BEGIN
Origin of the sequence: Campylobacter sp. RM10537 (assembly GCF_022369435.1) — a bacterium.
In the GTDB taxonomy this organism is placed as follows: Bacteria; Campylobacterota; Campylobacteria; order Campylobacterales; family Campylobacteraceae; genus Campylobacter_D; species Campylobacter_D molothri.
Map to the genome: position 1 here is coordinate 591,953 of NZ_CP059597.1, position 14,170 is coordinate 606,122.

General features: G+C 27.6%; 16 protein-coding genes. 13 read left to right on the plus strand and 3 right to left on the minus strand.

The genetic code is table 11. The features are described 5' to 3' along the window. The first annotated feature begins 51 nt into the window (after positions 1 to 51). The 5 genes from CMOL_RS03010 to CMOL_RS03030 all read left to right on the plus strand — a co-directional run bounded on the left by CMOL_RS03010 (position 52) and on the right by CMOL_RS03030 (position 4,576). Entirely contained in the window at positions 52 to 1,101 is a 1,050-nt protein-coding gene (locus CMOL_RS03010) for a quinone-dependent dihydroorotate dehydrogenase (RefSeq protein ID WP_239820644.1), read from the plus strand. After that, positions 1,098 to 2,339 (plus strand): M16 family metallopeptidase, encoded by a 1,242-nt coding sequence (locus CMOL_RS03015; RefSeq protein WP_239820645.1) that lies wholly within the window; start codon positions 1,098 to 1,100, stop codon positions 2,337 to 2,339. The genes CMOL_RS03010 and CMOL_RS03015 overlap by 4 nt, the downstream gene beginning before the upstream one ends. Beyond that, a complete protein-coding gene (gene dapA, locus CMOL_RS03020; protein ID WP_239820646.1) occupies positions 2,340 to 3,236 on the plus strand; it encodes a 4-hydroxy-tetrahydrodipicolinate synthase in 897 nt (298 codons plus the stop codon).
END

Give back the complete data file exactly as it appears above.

Origin of the sequence: Campylobacter sp. RM10537 (assembly GCF_022369435.1) — a bacterium.
In the GTDB taxonomy this organism is placed as follows: Bacteria; Campylobacterota; Campylobacteria; order Campylobacterales; family Campylobacteraceae; genus Campylobacter_D; species Campylobacter_D molothri.
Map to the genome: position 1 here is coordinate 591,953 of NZ_CP059597.1, position 14,170 is coordinate 606,122.

General features: G+C 27.6%; 16 protein-coding genes. 13 read left to right on the plus strand and 3 right to left on the minus strand.

The genetic code is table 11. The features are described 5' to 3' along the window. The first annotated feature begins 51 nt into the window (after positions 1 to 51). The 5 genes from CMOL_RS03010 to CMOL_RS03030 all read left to right on the plus strand — a co-directional run bounded on the left by CMOL_RS03010 (position 52) and on the right by CMOL_RS03030 (position 4,576). Entirely contained in the window at positions 52 to 1,101 is a 1,050-nt protein-coding gene (locus CMOL_RS03010) for a quinone-dependent dihydroorotate dehydrogenase (RefSeq protein ID WP_239820644.1), read from the plus strand. After that, positions 1,098 to 2,339 (plus strand): M16 family metallopeptidase, encoded by a 1,242-nt coding sequence (locus CMOL_RS03015; RefSeq protein WP_239820645.1) that lies wholly within the window; start codon positions 1,098 to 1,100, stop codon positions 2,337 to 2,339. The genes CMOL_RS03010 and CMOL_RS03015 overlap by 4 nt, the downstream gene beginning before the upstream one ends. Beyond that, a complete protein-coding gene (gene dapA, locus CMOL_RS03020; protein ID WP_239820646.1) occupies positions 2,340 to 3,236 on the plus strand; it encodes a 4-hydroxy-tetrahydrodipicolinate synthase in 897 nt (298 codons plus the stop codon).